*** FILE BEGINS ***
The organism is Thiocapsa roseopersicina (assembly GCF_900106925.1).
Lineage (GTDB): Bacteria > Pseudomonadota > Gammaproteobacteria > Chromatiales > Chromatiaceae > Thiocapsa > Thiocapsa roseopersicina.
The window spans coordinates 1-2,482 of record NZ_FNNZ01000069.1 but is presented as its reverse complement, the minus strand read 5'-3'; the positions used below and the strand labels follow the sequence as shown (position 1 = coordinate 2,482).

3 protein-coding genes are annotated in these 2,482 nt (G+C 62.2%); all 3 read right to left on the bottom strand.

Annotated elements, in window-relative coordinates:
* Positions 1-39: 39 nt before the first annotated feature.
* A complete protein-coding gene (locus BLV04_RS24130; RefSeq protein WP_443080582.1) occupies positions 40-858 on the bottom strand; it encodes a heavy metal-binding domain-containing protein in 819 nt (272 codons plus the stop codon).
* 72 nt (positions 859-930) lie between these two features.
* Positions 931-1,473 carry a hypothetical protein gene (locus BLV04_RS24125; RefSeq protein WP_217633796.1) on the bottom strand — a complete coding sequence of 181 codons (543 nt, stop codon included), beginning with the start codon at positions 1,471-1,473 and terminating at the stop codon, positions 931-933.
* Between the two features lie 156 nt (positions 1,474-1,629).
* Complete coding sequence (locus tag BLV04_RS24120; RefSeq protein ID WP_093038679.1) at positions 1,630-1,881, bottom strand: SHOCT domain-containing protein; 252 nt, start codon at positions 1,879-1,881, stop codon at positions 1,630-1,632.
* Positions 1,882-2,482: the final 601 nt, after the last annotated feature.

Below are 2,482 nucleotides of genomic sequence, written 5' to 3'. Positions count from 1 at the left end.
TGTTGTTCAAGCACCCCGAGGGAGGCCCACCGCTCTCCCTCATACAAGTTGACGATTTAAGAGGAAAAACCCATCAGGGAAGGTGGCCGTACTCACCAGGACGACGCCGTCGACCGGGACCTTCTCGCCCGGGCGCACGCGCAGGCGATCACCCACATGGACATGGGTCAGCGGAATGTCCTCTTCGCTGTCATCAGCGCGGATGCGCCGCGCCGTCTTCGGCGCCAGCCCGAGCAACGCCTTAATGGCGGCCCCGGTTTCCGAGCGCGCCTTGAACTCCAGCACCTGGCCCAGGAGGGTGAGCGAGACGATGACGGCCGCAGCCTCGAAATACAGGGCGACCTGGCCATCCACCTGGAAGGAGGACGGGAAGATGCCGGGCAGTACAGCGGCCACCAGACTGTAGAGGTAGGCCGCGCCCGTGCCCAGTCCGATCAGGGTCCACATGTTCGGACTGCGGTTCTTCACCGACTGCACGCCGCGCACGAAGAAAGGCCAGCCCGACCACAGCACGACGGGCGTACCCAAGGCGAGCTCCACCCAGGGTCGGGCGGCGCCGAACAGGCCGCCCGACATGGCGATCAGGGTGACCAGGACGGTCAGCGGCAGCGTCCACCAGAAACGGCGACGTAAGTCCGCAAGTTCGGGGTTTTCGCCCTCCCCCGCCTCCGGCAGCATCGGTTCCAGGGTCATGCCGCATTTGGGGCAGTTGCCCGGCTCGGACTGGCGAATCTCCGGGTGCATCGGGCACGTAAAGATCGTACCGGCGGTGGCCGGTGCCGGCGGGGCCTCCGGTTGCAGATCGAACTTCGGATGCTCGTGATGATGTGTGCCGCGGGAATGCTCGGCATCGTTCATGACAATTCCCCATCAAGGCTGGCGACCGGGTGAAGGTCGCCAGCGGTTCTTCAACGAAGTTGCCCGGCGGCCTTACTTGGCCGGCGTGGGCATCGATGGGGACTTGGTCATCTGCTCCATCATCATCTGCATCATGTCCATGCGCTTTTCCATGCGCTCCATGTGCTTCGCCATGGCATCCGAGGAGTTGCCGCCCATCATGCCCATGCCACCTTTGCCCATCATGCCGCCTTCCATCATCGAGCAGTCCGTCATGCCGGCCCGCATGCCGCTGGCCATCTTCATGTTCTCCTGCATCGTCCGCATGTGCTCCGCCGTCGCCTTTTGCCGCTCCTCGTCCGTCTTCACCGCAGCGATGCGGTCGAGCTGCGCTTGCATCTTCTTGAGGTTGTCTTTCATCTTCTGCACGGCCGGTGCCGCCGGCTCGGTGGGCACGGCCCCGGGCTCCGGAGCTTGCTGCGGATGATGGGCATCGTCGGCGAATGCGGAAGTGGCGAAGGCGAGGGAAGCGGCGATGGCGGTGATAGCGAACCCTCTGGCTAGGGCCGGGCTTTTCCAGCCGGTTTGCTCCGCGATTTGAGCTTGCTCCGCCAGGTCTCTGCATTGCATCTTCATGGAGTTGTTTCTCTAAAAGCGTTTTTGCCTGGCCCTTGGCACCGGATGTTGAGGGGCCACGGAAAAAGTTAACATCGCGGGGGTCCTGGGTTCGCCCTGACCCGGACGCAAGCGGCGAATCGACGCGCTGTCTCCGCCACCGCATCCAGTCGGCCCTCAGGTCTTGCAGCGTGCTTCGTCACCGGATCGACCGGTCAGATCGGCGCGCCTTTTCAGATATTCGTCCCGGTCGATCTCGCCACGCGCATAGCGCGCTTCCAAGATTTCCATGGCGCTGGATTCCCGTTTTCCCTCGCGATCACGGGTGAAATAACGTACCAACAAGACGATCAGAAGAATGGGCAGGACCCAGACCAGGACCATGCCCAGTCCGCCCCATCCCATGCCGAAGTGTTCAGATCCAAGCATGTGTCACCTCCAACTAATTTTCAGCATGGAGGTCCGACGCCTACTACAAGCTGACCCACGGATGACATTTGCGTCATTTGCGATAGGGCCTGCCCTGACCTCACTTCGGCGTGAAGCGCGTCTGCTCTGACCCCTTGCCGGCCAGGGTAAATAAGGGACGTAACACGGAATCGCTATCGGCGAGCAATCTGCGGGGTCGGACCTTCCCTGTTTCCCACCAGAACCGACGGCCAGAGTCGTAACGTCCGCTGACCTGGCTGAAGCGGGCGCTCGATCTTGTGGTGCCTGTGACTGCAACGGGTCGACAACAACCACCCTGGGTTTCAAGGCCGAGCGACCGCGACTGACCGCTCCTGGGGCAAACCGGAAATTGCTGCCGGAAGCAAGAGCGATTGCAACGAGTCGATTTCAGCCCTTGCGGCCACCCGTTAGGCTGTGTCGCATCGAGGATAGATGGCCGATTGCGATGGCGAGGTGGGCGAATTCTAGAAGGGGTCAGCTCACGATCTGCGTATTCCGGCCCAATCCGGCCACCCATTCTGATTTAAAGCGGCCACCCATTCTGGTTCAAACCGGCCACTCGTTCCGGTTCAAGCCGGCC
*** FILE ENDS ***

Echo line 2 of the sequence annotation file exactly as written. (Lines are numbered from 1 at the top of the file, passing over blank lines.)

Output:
Lineage (GTDB): Bacteria > Pseudomonadota > Gammaproteobacteria > Chromatiales > Chromatiaceae > Thiocapsa > Thiocapsa roseopersicina.